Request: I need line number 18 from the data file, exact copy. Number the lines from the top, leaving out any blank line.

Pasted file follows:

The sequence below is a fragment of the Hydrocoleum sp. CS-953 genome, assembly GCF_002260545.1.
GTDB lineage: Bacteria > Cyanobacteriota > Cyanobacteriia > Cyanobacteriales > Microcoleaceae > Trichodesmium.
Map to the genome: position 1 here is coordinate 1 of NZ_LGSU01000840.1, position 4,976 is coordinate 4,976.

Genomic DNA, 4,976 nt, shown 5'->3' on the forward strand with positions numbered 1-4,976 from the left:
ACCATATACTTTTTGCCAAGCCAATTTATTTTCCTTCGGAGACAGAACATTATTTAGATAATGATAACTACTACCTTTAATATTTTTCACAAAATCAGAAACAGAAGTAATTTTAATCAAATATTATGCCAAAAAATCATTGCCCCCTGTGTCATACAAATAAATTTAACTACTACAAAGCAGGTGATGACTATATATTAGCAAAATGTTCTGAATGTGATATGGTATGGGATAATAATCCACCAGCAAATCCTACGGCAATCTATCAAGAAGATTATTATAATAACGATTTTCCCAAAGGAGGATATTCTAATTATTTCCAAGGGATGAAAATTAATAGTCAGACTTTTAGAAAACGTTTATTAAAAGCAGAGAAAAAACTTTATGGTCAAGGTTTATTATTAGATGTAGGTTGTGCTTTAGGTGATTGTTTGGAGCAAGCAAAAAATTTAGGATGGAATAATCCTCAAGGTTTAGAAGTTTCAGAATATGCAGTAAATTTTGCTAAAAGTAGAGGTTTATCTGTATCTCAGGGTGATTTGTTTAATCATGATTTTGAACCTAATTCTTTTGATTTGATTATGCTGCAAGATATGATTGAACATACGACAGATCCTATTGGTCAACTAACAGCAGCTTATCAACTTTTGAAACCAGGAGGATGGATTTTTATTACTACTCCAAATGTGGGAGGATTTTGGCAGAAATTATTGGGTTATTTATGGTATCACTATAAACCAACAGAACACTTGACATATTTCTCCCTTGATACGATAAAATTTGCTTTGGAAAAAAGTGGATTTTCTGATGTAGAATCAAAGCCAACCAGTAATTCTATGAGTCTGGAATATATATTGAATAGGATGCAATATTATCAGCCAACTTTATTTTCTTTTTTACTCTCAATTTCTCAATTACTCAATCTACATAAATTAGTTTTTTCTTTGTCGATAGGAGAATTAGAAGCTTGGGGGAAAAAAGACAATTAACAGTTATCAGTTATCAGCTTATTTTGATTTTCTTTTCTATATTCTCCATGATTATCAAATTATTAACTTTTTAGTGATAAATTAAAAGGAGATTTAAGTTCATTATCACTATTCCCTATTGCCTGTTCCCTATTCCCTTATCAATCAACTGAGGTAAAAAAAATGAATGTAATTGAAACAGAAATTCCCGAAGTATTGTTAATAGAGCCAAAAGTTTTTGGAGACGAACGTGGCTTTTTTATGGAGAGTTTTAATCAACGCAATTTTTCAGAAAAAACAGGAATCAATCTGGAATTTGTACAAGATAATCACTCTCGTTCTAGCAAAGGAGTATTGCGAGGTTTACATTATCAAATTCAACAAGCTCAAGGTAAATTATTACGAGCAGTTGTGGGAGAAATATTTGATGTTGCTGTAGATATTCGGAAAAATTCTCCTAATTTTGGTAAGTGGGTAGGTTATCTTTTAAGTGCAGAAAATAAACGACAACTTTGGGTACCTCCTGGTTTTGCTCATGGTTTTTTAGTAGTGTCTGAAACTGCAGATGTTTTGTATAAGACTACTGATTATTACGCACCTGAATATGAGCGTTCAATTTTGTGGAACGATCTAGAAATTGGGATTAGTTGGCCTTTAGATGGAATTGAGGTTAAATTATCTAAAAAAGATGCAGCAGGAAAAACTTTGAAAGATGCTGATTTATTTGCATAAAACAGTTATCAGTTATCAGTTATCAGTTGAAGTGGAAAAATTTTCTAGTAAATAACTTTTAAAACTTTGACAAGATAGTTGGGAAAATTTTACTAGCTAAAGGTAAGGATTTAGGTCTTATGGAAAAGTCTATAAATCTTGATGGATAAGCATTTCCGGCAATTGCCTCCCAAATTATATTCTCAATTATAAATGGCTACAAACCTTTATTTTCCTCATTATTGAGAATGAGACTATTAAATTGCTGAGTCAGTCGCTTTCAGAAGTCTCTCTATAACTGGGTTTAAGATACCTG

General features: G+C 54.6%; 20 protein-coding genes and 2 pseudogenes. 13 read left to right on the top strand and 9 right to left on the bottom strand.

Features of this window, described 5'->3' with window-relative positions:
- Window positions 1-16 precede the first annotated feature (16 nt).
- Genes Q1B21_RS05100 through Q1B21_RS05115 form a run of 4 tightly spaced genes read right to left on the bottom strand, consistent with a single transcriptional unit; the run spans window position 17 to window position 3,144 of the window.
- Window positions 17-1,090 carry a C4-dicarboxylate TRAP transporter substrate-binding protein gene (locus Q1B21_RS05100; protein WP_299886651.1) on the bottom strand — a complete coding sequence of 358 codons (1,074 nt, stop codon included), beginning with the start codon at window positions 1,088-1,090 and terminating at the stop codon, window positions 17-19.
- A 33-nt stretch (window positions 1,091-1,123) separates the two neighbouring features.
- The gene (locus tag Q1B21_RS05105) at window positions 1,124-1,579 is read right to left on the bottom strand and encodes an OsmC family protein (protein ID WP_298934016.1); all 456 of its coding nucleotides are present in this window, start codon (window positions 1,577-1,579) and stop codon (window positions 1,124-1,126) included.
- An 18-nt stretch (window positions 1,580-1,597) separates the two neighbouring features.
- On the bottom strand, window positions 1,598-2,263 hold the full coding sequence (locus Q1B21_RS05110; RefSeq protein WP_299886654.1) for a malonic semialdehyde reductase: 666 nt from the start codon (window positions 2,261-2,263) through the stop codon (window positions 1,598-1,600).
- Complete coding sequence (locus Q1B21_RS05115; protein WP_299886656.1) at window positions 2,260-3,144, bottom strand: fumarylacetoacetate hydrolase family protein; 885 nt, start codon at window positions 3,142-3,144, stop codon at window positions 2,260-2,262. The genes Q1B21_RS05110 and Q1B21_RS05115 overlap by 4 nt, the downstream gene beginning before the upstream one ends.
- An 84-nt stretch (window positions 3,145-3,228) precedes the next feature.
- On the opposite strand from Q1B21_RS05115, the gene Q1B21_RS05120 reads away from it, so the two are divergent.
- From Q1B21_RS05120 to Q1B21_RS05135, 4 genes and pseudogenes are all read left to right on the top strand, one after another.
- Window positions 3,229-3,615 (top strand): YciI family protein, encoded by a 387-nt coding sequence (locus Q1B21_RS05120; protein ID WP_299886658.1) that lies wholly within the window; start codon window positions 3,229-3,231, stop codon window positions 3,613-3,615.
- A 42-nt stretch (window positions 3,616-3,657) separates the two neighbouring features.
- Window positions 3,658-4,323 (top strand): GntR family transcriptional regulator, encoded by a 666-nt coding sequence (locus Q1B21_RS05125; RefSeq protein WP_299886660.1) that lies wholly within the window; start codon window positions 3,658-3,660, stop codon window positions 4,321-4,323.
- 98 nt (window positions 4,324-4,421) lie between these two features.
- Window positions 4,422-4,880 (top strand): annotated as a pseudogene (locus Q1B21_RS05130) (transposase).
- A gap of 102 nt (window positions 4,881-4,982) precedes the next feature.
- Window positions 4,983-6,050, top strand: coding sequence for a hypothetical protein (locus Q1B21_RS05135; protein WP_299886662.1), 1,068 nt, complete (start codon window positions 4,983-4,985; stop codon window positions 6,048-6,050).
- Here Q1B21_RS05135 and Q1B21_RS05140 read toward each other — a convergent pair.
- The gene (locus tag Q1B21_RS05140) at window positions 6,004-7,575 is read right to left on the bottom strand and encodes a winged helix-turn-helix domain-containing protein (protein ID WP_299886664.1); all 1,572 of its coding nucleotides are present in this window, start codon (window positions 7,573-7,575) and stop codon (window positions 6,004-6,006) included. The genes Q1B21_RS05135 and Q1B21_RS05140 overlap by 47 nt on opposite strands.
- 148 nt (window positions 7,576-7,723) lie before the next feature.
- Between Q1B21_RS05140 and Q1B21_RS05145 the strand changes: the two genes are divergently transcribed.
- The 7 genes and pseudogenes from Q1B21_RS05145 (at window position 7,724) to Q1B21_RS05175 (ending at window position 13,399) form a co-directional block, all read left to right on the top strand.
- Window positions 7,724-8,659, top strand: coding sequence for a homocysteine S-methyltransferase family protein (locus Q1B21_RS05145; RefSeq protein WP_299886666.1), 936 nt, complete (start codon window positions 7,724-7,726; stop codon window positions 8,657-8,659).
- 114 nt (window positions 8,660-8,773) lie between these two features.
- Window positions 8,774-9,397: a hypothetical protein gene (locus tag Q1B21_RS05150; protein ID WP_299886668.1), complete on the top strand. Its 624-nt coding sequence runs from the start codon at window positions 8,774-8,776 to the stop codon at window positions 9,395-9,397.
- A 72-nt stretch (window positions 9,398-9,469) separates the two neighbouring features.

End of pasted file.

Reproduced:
- From Q1B21_RS05120 to Q1B21_RS05135, 4 genes and pseudogenes are all read left to right on the top strand, one after another.